April 15, 2005
Fiery Furnaces at Emory
Thanks to goldenfiddle I found out there was a free Fiery Furnaces concert over at Emory. It was open to the public, but space was limited. So after work, we headed right over to the university to wait for the doors to open. A few students lounged around the activity center; it seemed no one wanted to appear overeager by forming anything that resembled a line. Still, we all got to our feet pretty quickly once it was time to go in the theater.
I'm not very familiar with their music, so I didn't know what to expect. The quiet, low-key woman I'd seen walking around and talking with an acquaintance earlier became this intense, edgy, steely-eyed rock singer.
She was provoked early on. Someone in the front line, right in front of her, in fact, sat on the floor while everybody else in the theater was standing. Some people were so excited they couldn't contain themselves, they were already jumping or dancing around. She had to tell the guy THREE times that no, man, she wasn't kidding, he couldn't sit there, he had to stand up like everybody else. People were being turned away at the door, but apparently this asshat didn't realize he was at a rock concert.
The Furnaces were fantastic. Their set was like a composition. They played their songs without pause, interweaving snippets of longer songs like "Blueberry Boat" between other songs. The set was really polished, really tight. They delivered loud, raucous rock and did not disappoint. Having listened now to the album Blueberry Boat, their live harder punk sound made for an interesting contrast and great performance. The drummer - who else could he be in that tight flashy black shirt with white flowers - was wild-eyed, seemingly possessed as he played. (And significantly irritated with his stool, switching it out and tossing the other one off to the side.) At one point the singer was really fed up with one of their songs. She cut it off just as the drummer was about to keep going. She looked over at her brother on guitar, saying bluntly, "No no no the song is over, that was terrible. Terrible."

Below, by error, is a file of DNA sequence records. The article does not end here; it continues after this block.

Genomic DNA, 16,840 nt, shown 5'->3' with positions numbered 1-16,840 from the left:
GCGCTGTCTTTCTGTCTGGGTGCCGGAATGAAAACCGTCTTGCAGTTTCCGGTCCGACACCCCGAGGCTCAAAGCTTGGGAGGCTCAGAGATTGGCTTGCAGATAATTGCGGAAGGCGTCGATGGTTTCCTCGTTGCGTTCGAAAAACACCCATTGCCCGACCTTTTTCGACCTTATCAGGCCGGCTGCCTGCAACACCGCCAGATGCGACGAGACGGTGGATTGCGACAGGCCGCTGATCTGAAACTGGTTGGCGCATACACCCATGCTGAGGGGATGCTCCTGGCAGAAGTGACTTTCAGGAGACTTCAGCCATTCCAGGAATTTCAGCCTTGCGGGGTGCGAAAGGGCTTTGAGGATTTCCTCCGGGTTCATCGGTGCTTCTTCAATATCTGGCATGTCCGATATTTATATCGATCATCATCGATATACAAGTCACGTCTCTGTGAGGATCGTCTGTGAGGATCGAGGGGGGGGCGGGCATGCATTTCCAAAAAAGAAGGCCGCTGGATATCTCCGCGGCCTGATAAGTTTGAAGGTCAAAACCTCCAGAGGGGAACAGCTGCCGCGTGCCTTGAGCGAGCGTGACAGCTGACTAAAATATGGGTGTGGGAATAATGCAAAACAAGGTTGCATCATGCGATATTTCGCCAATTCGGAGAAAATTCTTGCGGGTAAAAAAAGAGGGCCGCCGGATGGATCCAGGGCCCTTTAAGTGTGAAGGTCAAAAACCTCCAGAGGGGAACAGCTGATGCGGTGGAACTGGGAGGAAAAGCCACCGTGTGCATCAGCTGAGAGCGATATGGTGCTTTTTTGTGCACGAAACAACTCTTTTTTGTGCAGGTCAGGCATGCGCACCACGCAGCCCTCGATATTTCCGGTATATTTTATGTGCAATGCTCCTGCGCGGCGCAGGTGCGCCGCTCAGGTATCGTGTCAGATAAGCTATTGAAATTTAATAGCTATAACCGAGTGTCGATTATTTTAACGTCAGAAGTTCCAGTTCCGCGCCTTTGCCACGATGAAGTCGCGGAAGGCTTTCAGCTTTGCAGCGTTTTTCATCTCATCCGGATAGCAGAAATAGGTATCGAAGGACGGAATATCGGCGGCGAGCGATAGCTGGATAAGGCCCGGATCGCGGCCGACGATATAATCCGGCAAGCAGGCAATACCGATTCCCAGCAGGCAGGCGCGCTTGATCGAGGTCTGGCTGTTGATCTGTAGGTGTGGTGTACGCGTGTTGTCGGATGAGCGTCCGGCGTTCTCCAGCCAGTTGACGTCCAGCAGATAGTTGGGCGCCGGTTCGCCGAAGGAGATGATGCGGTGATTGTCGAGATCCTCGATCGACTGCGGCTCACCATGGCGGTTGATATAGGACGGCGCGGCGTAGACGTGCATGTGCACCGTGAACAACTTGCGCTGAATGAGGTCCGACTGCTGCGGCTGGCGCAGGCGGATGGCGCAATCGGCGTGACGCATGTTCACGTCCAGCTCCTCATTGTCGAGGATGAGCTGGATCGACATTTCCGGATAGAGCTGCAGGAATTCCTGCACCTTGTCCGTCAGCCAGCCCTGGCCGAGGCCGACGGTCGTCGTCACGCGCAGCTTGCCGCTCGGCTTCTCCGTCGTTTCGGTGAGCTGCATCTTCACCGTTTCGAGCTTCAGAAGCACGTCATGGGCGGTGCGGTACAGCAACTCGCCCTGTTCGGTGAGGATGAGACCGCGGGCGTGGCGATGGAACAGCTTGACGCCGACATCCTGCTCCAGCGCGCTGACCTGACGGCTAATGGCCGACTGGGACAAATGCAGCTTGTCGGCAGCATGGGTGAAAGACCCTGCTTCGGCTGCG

During the first encore the singer and guitarist did a few songs without the rest of the band, playing some new material. They're not much for banter - a quick announcement of the next song and they'd begin. Then they left and everybody came back for another brief encore.
As we walked back to the car, we passed the drummer sitting near the loading dock. I said thanks for the show and he thanked us for coming.
Afterwards grabbed a late dinner, some excellent fish 'n' chips. Alas, there was some guy singing covers of Steve Miller and John Mayer, as well as ruining Stevie Wonder songs, accompanied by bongos, cheered on by people at the bar. Talk about a contrast.